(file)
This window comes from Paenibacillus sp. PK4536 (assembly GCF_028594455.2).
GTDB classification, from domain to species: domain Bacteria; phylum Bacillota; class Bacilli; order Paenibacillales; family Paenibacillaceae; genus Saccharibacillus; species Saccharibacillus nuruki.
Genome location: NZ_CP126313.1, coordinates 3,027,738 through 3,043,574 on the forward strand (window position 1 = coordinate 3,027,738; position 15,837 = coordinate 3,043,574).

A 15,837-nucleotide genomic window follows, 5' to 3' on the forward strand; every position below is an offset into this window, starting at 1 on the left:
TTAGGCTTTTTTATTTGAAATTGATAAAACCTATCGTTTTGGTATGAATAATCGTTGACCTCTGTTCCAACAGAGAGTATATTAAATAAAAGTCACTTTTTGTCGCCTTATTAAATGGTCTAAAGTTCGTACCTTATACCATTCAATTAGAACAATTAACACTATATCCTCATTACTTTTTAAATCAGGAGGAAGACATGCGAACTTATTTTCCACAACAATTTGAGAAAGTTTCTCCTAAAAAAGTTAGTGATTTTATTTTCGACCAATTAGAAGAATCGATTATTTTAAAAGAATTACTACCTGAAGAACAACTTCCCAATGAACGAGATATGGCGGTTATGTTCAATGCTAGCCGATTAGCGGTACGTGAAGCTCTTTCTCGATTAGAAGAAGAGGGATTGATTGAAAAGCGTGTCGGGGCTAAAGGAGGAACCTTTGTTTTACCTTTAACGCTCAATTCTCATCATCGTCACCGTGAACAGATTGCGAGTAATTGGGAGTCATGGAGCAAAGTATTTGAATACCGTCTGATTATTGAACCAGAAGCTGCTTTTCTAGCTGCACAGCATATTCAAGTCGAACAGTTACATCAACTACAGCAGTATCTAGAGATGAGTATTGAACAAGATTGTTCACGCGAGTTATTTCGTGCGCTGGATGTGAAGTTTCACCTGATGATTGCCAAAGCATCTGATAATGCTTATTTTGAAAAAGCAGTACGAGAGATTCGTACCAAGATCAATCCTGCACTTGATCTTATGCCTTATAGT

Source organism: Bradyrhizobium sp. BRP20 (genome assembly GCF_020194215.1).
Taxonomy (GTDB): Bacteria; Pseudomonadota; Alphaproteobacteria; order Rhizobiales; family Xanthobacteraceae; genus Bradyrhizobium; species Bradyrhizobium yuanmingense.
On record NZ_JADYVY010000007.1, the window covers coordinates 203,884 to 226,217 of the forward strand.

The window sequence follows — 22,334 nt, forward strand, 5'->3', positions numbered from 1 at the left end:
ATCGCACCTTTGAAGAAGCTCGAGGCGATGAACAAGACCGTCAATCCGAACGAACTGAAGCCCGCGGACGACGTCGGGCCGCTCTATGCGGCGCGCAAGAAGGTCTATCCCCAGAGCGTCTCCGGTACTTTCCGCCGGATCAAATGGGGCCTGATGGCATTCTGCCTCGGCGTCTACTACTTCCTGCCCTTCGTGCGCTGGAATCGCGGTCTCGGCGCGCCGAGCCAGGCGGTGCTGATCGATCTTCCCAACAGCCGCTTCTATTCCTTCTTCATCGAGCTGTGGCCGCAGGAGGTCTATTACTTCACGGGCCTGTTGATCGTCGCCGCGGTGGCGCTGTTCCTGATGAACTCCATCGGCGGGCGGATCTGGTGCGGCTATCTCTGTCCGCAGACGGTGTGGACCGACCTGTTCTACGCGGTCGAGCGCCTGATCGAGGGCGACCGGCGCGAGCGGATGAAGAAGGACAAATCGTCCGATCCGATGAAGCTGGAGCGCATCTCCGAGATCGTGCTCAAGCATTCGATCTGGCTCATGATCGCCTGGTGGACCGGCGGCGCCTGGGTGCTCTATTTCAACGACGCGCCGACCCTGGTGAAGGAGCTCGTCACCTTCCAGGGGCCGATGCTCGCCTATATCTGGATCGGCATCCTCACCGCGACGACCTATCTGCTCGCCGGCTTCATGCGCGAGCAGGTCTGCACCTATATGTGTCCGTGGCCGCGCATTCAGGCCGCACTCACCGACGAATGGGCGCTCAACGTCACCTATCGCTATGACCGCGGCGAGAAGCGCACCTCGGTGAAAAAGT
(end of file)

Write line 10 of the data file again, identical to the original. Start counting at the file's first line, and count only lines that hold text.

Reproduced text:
ATCGCACCTTTGAAGAAGCTCGAGGCGATGAACAAGACCGTCAATCCGAACGAACTGAAGCCCGCGGACGACGTCGGGCCGCTCTATGCGGCGCGCAAGAAGGTCTATCCCCAGAGCGTCTCCGGTACTTTCCGCCGGATCAAATGGGGCCTGATGGCATTCTGCCTCGGCGTCTACTACTTCCTGCCCTTCGTGCGCTGGAATCGCGGTCTCGGCGCGCCGAGCCAGGCGGTGCTGATCGATCTTCCCAACAGCCGCTTCTATTCCTTCTTCATCGAGCTGTGGCCGCAGGAGGTCTATTACTTCACGGGCCTGTTGATCGTCGCCGCGGTGGCGCTGTTCCTGATGAACTCCATCGGCGGGCGGATCTGGTGCGGCTATCTCTGTCCGCAGACGGTGTGGACCGACCTGTTCTACGCGGTCGAGCGCCTGATCGAGGGCGACCGGCGCGAGCGGATGAAGAAGGACAAATCGTCCGATCCGATGAAGCTGGAGCGCATCTCCGAGATCGTGCTCAAGCATTCGATCTGGCTCATGATCGCCTGGTGGACCGGCGGCGCCTGGGTGCTCTATTTCAACGACGCGCCGACCCTGGTGAAGGAGCTCGTCACCTTCCAGGGGCCGATGCTCGCCTATATCTGGATCGGCATCCTCACCGCGACGACCTATCTGCTCGCCGGCTTCATGCGCGAGCAGGTCTGCACCTATATGTGTCCGTGGCCGCGCATTCAGGCCGCACTCACCGACGAATGGGCGCTCAACGTCACCTATCGCTATGACCGCGGCGAGAAGCGCACCTCGGTGAAAAAGT